The aim of this research was to explore the experiences of a group of first-time mothers who had given birth at home or in hospital in Australia. Data were generated from in-depth interviews with 19 women and analyzed using a grounded theory approach. One of the categories to emerge
from the analysis, “Preparing for Birth,” is discussed in this article. Preparing for Birth consisted of two subcategories, “Finding a Childbirth Setting” and “Setting Up Birth Expectations,” which were mediated by beliefs, convenience, finances, reputation,
imagination, education and knowledge, birth stories, and previous life experiences. Overall, the women who had planned home births felt more prepared for birth and were better supported by their midwives compared with women who had planned hospital births.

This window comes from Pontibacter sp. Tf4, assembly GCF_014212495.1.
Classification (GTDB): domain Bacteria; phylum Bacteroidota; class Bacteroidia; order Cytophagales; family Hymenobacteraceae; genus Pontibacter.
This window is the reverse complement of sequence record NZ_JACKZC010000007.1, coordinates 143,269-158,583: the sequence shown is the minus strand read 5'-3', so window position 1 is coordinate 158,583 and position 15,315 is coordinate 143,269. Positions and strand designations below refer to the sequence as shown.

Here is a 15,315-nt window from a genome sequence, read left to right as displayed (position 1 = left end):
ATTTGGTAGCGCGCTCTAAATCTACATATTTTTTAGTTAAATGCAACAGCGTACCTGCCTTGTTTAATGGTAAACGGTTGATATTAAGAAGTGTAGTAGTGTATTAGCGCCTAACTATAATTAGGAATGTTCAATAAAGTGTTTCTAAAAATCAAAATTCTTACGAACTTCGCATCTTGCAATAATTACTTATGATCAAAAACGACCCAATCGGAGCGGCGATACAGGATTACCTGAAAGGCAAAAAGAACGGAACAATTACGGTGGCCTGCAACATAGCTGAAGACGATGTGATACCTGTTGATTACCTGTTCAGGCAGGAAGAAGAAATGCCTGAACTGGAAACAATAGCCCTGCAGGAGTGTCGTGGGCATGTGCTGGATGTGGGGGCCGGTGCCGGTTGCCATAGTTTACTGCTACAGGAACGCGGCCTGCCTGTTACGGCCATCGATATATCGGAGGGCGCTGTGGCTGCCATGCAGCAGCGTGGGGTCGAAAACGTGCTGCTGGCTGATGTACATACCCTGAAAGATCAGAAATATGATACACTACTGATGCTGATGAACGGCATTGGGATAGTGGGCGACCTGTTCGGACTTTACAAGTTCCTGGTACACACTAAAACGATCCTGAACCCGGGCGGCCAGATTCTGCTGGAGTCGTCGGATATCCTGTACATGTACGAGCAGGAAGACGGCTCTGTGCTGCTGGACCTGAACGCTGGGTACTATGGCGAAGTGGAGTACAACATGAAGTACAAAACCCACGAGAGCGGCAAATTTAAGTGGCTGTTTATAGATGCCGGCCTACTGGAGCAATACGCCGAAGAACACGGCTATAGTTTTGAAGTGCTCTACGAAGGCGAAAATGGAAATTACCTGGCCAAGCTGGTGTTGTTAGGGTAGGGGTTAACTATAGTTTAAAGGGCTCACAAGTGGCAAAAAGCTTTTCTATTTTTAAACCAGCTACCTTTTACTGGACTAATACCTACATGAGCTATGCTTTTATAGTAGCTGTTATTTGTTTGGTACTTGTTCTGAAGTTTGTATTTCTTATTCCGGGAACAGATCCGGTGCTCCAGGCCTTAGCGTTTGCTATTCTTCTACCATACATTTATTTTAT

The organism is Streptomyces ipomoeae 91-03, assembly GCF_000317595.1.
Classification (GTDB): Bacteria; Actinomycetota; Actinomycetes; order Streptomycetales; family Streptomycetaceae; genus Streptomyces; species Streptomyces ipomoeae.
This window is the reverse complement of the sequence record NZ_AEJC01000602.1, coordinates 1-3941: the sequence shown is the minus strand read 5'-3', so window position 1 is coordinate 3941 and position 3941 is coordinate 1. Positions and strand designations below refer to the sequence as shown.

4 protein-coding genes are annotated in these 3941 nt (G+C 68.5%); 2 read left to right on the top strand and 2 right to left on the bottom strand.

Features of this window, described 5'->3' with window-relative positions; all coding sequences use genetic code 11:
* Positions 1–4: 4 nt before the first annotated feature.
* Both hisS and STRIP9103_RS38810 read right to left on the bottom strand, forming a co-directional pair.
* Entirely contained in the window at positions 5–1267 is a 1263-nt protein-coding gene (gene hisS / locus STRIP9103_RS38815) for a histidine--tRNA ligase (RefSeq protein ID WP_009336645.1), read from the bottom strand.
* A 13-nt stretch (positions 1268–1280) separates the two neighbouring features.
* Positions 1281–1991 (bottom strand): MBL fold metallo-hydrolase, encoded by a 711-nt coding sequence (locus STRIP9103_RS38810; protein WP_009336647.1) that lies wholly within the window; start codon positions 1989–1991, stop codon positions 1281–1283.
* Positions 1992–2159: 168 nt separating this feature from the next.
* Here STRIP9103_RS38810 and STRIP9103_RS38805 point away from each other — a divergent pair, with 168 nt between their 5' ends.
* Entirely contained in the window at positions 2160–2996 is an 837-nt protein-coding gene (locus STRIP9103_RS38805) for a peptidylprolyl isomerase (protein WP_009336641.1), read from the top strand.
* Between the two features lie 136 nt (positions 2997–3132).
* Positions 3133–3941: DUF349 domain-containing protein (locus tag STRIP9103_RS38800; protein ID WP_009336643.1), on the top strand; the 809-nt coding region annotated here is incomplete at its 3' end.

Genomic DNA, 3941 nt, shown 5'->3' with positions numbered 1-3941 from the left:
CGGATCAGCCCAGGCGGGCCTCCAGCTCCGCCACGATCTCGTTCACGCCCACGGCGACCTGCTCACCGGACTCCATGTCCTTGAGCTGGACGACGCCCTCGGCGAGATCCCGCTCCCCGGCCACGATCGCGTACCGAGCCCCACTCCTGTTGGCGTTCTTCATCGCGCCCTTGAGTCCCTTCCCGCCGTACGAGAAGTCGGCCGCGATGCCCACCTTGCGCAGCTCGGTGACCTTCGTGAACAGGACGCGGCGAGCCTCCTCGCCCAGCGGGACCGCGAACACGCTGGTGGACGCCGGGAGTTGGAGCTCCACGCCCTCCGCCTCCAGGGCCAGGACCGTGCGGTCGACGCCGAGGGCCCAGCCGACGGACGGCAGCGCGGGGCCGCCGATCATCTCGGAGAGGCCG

The Journal of Perinatal Education is the official journal of Lamaze International, whose mission is to promote, support, and protect natural, safe, and healthy birth through education and advocacy. The journal publishes peer-reviewed articles and evidence-based, practical resources that childbirth educators and other health care professionals can use to enhance the quality and effectiveness of their care or teaching to prepare expectant parents for birth.